JEFFERSON CITY - Capital City Productions held a ribbon cutting ceremony for the joint celebration of the grand opening of their new theater and the 30th anniversary of the company. 

The theater company celebrated the dual occasion Thursday morning surrounded by sponsors, board members, volunteer actors, directors, and the founder and leader of the company, Rob Crouse.

"We have come a long way in thirty years," Crouse said. "When I look back on where we started thirty years ago with no money and no space of our own, and where we are today, I just have to pinch myself."

The new theater, located on Wicker Lane, opened in January 2020. Formerly a batting cage, the company was awarded the large space through generous donations and community support. 

While the theater season was off to a strong start in their new space this time last year, the pandemic interrupted the big plans that the company had to commemorate their new space.

"We had so many plans to celebrate our new theater," Crouse said. "CCP is a family of technicians and actors and directors and volunteers so it was a tough blow for all of us to take time away from our home away from home."

Capital City Productions is a dinner theater, and because of this unique aspect, they have been able to put on performances since May.

"Most theater spaces are rows where you are close to others in every direction. We are lucky that we're able to offer a unique entertainment package while still being socially distant and safe as can be," Crouse added.

Crouse said it was important for him to keep the theater operational but wanted to make it as safe as possible. He said CCP invested in new technologies such as touchless thermometers mounted on Pilars at the entrance of the theater that every one must go through in order to be admitted.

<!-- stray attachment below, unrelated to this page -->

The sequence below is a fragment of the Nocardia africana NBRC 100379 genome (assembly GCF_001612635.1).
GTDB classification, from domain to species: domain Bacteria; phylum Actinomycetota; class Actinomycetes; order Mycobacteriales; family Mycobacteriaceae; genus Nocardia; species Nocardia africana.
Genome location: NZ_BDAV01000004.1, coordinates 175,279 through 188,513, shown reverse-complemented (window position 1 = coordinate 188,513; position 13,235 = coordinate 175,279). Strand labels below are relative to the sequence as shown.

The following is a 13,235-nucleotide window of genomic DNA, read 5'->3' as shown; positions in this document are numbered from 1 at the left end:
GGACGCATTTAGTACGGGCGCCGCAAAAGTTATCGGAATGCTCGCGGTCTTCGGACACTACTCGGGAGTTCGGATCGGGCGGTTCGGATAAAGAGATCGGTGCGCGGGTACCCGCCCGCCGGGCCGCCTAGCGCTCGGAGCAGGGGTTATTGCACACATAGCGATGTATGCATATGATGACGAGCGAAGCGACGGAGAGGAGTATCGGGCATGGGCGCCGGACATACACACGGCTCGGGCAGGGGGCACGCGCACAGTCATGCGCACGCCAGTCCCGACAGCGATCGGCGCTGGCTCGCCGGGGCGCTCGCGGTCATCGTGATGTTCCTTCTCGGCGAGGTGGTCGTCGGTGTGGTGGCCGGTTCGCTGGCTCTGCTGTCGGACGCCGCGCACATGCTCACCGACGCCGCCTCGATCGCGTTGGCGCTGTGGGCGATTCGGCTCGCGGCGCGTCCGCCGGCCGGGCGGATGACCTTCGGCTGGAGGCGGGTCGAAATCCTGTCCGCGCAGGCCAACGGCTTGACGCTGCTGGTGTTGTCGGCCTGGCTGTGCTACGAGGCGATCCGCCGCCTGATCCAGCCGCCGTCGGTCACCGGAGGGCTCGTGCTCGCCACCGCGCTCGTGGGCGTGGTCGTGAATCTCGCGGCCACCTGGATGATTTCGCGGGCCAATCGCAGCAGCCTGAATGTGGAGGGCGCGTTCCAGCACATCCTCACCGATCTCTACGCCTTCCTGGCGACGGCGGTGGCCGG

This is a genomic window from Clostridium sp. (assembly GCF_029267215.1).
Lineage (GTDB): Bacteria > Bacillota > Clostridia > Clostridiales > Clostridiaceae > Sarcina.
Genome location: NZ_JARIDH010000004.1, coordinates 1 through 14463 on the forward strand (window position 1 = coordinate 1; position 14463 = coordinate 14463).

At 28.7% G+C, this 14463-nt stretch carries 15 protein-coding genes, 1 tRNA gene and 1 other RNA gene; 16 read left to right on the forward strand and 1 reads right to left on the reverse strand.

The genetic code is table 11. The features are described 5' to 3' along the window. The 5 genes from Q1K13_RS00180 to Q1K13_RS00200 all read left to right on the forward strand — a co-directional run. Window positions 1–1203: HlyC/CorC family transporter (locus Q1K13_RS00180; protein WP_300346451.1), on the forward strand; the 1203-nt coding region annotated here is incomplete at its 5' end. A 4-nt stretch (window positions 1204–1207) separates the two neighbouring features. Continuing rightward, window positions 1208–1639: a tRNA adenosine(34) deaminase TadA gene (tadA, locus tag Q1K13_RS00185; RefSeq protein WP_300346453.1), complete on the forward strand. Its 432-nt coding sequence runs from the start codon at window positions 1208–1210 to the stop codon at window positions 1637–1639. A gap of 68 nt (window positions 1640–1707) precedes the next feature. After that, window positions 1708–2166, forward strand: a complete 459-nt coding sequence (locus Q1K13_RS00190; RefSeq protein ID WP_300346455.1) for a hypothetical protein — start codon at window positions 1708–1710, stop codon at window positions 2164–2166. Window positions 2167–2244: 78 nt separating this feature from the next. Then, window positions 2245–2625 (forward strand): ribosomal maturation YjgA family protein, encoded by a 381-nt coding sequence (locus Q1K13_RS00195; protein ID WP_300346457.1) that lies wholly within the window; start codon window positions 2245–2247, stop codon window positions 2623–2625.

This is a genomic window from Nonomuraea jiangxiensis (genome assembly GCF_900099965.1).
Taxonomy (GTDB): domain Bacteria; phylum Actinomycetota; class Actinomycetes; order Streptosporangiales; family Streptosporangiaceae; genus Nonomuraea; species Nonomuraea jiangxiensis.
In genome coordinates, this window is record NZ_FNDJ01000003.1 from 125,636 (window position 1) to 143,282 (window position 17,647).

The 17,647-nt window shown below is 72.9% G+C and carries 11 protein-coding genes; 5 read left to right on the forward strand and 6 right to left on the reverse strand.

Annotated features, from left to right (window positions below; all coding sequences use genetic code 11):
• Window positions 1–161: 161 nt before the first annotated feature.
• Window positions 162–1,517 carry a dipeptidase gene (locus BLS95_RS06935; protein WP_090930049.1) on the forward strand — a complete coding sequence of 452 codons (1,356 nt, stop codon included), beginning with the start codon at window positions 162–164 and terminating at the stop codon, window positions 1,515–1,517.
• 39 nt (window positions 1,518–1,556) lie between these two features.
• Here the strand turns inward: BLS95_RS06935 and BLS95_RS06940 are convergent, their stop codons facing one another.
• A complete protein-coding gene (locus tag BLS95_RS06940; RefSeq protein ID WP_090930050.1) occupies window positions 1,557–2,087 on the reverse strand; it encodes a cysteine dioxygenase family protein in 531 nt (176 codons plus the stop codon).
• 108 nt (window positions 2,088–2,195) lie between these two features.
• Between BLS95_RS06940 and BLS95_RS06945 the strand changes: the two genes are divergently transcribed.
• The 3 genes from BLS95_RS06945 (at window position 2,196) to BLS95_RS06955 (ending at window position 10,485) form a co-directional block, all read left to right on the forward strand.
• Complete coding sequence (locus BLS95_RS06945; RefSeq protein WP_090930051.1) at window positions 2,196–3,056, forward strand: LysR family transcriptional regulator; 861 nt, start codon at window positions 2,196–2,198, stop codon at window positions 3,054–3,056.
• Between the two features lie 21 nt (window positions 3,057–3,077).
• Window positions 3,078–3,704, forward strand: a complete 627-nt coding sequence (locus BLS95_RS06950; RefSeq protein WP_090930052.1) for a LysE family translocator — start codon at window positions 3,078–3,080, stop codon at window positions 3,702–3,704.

"Yes the tables are 6 feet apart, but we wanted to take other health protocols as well," Crouse said. "The new space has a hospital quality air filtration system, we have mounted thermometers in the lobby, and we do a complete disinfecting of the whole space every day."

Jefferson City Mayor Carrie Tergin said she was happy to be a part of the process of keeping a theater open during a year full of cancellations. 

"It was worth the wait," she said. "Taking those safety precautions was just as important then as it is now. I know it's still taking time, and we're not there yet but this shows that this company will continue to be growing as we come out of the pandemic."

Capital City Productions Theater will host the first show of the final weekend of "The Yearling" Thursday night. 

For information about Capital City Productions, renting the space for events, or ticket information, visit

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